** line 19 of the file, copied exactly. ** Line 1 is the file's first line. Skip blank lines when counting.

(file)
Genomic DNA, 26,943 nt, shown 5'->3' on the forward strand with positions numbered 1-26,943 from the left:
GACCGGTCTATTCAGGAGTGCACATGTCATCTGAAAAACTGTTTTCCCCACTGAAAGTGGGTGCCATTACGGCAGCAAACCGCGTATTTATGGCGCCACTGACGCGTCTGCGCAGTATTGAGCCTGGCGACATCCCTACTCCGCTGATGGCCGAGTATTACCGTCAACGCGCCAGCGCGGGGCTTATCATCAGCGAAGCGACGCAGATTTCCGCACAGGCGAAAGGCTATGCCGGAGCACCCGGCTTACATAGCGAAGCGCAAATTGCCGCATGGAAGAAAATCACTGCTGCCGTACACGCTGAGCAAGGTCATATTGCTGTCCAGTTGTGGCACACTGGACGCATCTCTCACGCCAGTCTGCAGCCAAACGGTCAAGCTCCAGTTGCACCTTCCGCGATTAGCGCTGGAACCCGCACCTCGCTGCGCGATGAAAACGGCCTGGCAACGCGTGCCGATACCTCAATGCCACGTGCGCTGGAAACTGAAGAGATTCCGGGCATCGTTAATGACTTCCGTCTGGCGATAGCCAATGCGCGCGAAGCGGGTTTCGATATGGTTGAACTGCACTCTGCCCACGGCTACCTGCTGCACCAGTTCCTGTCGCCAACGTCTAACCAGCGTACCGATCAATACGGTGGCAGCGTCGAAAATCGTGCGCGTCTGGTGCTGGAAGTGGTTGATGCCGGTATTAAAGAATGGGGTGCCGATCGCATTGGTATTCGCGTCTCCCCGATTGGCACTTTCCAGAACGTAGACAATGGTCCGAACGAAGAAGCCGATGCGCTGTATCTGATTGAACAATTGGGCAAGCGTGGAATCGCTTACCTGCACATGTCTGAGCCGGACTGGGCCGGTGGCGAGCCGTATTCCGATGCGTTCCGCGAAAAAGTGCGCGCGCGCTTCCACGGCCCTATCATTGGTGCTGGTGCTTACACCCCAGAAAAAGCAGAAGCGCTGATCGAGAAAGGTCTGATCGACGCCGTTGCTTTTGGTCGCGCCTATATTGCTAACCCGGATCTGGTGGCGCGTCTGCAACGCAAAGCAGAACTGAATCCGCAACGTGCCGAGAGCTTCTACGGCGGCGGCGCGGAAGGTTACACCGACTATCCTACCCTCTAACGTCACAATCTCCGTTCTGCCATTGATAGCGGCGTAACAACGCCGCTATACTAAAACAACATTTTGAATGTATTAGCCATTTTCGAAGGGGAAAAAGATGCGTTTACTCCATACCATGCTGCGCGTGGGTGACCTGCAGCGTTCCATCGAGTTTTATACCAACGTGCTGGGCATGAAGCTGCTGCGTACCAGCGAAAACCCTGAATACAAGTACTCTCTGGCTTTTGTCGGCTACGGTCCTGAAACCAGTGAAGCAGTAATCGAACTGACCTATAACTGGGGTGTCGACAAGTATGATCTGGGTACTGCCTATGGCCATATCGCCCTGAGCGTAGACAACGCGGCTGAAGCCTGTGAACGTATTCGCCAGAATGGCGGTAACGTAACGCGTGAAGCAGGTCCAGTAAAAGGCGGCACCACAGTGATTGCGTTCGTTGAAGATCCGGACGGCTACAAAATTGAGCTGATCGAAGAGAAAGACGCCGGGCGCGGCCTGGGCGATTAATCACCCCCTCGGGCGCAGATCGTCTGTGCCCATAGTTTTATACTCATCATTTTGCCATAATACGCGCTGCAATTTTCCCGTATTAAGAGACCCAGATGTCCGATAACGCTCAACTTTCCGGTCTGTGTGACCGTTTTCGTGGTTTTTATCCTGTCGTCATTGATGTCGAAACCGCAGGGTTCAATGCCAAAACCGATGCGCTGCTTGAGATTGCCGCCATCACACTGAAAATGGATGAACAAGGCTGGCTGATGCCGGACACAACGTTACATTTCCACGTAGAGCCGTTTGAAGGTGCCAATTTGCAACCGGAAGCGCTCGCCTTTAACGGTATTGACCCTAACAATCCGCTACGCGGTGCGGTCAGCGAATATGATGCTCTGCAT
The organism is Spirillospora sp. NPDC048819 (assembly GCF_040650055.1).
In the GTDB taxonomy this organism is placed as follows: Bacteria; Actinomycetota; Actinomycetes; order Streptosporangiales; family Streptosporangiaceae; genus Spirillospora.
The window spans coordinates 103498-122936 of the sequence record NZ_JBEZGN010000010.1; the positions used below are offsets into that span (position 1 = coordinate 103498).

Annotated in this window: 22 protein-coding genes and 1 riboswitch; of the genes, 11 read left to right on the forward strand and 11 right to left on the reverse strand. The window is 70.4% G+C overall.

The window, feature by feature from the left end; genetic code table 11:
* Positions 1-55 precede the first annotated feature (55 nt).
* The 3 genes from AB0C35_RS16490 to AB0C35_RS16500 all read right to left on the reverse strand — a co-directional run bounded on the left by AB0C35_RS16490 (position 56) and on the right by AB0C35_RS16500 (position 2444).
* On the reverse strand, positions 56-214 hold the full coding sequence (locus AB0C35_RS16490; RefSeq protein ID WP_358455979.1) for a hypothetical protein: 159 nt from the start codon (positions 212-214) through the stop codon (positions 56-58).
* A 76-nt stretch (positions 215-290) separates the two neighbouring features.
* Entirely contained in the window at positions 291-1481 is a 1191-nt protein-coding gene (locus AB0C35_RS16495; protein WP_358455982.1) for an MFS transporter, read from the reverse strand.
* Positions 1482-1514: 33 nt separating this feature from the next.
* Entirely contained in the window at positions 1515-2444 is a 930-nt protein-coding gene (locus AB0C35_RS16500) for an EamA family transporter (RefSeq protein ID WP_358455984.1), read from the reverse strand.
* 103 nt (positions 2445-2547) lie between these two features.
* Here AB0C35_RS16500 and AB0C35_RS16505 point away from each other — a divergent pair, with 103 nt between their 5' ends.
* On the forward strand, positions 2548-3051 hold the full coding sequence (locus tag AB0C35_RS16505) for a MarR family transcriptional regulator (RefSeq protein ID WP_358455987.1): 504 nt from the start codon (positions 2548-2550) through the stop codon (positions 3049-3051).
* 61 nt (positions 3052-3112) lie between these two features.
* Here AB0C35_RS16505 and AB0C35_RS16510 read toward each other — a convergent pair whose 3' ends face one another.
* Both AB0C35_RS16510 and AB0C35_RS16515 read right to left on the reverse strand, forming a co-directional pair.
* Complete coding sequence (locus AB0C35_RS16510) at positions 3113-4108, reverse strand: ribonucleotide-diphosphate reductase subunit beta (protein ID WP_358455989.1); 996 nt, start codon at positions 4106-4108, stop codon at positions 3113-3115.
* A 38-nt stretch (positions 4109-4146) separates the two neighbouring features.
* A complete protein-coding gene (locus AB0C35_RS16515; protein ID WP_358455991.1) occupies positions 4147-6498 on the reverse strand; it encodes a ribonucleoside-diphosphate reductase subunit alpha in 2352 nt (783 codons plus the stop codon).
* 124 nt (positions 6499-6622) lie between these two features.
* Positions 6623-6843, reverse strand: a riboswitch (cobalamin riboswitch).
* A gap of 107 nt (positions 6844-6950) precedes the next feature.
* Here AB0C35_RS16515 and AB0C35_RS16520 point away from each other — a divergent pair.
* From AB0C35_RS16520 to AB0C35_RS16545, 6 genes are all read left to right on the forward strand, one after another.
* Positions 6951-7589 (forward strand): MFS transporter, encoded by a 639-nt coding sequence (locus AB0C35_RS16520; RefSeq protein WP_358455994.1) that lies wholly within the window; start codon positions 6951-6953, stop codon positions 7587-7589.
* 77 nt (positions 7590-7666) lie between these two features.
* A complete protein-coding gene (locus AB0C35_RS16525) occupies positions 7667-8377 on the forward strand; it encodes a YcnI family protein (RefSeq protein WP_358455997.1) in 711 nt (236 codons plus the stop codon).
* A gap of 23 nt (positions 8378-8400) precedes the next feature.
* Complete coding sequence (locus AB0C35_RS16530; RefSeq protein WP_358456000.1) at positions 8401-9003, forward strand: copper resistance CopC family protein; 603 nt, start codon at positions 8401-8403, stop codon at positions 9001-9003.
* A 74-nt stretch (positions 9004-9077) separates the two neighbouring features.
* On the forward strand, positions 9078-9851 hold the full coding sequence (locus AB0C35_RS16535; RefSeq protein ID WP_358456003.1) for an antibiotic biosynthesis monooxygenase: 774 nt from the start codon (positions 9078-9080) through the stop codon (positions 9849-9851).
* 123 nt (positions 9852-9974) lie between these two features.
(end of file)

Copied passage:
* Here AB0C35_RS16505 and AB0C35_RS16510 read toward each other — a convergent pair whose 3' ends face one another.